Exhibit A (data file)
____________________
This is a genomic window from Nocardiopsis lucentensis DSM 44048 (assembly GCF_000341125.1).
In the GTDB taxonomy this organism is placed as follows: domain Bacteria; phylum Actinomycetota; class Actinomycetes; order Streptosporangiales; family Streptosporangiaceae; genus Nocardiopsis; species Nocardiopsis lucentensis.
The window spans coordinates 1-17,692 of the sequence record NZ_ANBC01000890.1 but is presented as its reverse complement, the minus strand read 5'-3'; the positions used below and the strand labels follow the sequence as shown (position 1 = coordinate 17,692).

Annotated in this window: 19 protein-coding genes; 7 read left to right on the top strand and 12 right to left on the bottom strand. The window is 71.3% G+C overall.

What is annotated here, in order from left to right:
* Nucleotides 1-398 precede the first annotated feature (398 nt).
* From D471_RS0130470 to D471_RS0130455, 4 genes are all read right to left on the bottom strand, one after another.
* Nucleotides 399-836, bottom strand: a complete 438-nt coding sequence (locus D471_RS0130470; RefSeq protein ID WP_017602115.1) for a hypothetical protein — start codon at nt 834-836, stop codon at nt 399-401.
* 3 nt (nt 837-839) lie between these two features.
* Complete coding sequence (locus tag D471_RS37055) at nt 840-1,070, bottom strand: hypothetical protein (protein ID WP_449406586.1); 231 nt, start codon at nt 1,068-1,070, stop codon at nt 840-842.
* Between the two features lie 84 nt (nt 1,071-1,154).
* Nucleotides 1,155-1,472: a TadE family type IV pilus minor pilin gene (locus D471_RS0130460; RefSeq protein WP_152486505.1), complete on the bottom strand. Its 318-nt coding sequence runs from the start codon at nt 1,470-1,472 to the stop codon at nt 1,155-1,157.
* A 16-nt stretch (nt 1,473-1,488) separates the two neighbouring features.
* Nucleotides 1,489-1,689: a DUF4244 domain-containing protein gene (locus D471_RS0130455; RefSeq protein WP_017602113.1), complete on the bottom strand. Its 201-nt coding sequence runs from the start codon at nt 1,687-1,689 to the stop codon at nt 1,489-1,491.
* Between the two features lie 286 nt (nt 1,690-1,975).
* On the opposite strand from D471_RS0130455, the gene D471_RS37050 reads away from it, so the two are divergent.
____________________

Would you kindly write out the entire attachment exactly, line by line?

This is a genomic window from Nocardiopsis lucentensis DSM 44048 (assembly GCF_000341125.1).
In the GTDB taxonomy this organism is placed as follows: domain Bacteria; phylum Actinomycetota; class Actinomycetes; order Streptosporangiales; family Streptosporangiaceae; genus Nocardiopsis; species Nocardiopsis lucentensis.
The window spans coordinates 1-17,692 of the sequence record NZ_ANBC01000890.1 but is presented as its reverse complement, the minus strand read 5'-3'; the positions used below and the strand labels follow the sequence as shown (position 1 = coordinate 17,692).

Annotated in this window: 19 protein-coding genes; 7 read left to right on the top strand and 12 right to left on the bottom strand. The window is 71.3% G+C overall.

What is annotated here, in order from left to right:
* Nucleotides 1-398 precede the first annotated feature (398 nt).
* From D471_RS0130470 to D471_RS0130455, 4 genes are all read right to left on the bottom strand, one after another.
* Nucleotides 399-836, bottom strand: a complete 438-nt coding sequence (locus D471_RS0130470; RefSeq protein ID WP_017602115.1) for a hypothetical protein — start codon at nt 834-836, stop codon at nt 399-401.
* 3 nt (nt 837-839) lie between these two features.
* Complete coding sequence (locus tag D471_RS37055) at nt 840-1,070, bottom strand: hypothetical protein (protein ID WP_449406586.1); 231 nt, start codon at nt 1,068-1,070, stop codon at nt 840-842.
* Between the two features lie 84 nt (nt 1,071-1,154).
* Nucleotides 1,155-1,472: a TadE family type IV pilus minor pilin gene (locus D471_RS0130460; RefSeq protein WP_152486505.1), complete on the bottom strand. Its 318-nt coding sequence runs from the start codon at nt 1,470-1,472 to the stop codon at nt 1,155-1,157.
* A 16-nt stretch (nt 1,473-1,488) separates the two neighbouring features.
* Nucleotides 1,489-1,689: a DUF4244 domain-containing protein gene (locus D471_RS0130455; RefSeq protein WP_017602113.1), complete on the bottom strand. Its 201-nt coding sequence runs from the start codon at nt 1,687-1,689 to the stop codon at nt 1,489-1,491.
* Between the two features lie 286 nt (nt 1,690-1,975).
* On the opposite strand from D471_RS0130455, the gene D471_RS37050 reads away from it, so the two are divergent.